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Can participation in a community organized football program improve social, behavioural functioning and communication in children with autism spectrum disorder? A pilot study
journal contributionposted on 2020-10-01, 00:00 authored by Katherine Howells, Carmel Sivaratnam, Ebony Lindor, Christian HydeChristian Hyde, Jane McGillivrayJane McGillivray, A Whitehouse, Nicole Rinehart
This pilot research investigated the effects of a community-based organized football program on behavioral, social and communicative outcomes in children with Autism Spectrum Disorder. In a non-randomized design, 19 children completed the football program and were compared pre- and post-intervention with 21 children who received no comparable intervention (ages 5–12 years). Caregiver-report using the child behavior checklist indicated a significant decrease in total, internalizing, DSM-oriented anxiety and social problems for children who participated in the program, with no change in the comparison group. There were no group differences in socialization and communication scores on the Vineland Adaptive Behavior scale. Results provide preliminary evidence in support of the program, justifying the need for further, more rigorous trials in this area.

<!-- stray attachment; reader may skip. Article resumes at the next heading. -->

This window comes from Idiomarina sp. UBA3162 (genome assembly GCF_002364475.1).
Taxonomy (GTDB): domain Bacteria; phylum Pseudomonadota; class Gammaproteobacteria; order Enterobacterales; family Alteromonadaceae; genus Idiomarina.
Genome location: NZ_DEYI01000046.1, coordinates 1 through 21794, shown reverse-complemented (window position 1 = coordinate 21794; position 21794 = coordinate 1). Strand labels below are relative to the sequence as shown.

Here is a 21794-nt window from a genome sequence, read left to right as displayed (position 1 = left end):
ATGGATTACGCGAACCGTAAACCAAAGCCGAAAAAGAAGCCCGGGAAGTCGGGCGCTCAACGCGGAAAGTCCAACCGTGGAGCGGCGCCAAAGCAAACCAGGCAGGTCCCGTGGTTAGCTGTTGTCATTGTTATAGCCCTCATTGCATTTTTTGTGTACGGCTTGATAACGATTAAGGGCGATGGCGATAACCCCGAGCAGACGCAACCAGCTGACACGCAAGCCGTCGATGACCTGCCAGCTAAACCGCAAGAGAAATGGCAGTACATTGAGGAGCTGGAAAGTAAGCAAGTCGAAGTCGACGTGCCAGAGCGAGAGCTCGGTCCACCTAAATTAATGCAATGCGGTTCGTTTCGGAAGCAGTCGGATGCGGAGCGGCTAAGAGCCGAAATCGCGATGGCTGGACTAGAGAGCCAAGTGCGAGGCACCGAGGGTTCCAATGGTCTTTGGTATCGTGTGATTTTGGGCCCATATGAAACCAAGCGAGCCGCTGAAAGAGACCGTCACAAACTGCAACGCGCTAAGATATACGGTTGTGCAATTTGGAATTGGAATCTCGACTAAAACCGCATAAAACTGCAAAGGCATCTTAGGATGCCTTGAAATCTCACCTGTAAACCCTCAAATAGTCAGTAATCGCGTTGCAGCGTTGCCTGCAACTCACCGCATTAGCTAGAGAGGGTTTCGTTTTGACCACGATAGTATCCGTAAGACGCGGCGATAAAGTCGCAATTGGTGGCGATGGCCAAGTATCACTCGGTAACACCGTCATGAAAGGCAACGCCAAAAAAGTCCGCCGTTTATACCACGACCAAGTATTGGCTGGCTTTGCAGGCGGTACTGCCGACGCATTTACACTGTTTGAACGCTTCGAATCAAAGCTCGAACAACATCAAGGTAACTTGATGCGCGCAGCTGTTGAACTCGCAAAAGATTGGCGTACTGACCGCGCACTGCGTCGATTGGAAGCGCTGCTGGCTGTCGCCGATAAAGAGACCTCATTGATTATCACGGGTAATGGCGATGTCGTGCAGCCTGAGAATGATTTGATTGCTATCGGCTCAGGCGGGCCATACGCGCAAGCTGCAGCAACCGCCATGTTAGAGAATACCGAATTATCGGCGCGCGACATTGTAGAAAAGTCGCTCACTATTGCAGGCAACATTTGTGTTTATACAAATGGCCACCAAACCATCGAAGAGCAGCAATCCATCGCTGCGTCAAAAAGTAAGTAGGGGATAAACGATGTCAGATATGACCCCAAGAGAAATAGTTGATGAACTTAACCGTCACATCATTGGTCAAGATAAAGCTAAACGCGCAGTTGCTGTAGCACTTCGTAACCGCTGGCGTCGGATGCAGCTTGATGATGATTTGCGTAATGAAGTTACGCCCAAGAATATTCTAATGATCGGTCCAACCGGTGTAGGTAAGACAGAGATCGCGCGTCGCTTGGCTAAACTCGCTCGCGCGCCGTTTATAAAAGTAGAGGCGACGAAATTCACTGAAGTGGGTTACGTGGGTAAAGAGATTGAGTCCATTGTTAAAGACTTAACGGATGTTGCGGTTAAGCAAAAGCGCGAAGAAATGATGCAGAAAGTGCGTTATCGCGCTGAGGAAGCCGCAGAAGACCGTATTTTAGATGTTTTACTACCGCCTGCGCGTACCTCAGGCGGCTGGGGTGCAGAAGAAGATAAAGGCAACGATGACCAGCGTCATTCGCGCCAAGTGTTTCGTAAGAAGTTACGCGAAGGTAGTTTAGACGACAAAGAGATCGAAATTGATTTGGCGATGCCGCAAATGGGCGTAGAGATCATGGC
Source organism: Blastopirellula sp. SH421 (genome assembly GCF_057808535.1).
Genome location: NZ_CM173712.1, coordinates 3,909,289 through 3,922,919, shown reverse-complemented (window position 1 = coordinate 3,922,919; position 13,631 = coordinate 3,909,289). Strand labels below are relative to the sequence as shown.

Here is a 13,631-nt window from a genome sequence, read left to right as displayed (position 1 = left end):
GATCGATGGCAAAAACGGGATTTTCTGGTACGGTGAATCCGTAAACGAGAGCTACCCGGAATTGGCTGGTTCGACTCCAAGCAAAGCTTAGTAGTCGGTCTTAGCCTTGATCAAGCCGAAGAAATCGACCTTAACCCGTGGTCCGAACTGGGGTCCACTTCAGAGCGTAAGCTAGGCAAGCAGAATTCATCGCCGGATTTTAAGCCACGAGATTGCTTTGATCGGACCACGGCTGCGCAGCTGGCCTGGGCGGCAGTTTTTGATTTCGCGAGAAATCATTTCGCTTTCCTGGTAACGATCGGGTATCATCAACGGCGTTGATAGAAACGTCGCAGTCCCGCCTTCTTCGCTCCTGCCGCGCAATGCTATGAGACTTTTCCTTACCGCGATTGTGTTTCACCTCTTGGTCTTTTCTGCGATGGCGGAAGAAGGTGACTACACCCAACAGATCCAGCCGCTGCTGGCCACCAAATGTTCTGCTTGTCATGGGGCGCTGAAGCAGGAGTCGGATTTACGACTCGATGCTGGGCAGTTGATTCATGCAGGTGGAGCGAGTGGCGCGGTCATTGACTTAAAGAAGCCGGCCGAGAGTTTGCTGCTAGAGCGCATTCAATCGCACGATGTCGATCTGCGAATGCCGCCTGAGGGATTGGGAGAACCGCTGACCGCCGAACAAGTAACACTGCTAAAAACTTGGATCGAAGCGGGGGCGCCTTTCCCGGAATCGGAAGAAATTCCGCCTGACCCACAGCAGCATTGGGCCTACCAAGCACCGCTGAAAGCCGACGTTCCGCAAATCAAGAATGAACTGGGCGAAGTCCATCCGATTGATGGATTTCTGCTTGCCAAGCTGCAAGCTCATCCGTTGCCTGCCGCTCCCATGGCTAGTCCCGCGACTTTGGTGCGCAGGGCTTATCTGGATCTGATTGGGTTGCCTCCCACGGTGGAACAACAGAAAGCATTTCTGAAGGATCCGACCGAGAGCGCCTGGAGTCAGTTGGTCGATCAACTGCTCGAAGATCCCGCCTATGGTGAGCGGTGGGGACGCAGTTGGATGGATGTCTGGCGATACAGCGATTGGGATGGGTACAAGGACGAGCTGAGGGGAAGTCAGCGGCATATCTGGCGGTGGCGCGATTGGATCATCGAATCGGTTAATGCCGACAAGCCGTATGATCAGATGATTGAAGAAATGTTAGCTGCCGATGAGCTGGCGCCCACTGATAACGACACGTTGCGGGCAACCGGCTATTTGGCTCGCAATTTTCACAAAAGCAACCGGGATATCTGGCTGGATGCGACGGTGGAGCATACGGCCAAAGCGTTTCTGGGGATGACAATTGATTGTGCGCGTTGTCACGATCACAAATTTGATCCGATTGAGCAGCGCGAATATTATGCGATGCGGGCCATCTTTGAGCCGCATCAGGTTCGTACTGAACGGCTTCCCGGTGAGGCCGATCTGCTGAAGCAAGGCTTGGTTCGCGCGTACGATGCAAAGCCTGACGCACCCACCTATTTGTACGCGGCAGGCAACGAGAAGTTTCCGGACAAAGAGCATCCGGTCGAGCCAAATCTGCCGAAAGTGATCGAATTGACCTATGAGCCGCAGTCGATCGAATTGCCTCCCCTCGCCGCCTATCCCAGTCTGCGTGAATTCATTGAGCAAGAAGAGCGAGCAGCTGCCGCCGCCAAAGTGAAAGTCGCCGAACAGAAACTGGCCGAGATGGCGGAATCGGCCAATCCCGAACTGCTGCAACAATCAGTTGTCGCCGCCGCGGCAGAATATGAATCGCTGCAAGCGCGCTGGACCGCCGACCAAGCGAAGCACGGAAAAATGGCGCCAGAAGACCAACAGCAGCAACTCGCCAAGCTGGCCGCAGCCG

JournalJournal of autism and developmental disorders
Pagination3714 - 3727
LocationNew York, N.Y.
Publication classificationC1 Refereed article in a scholarly journal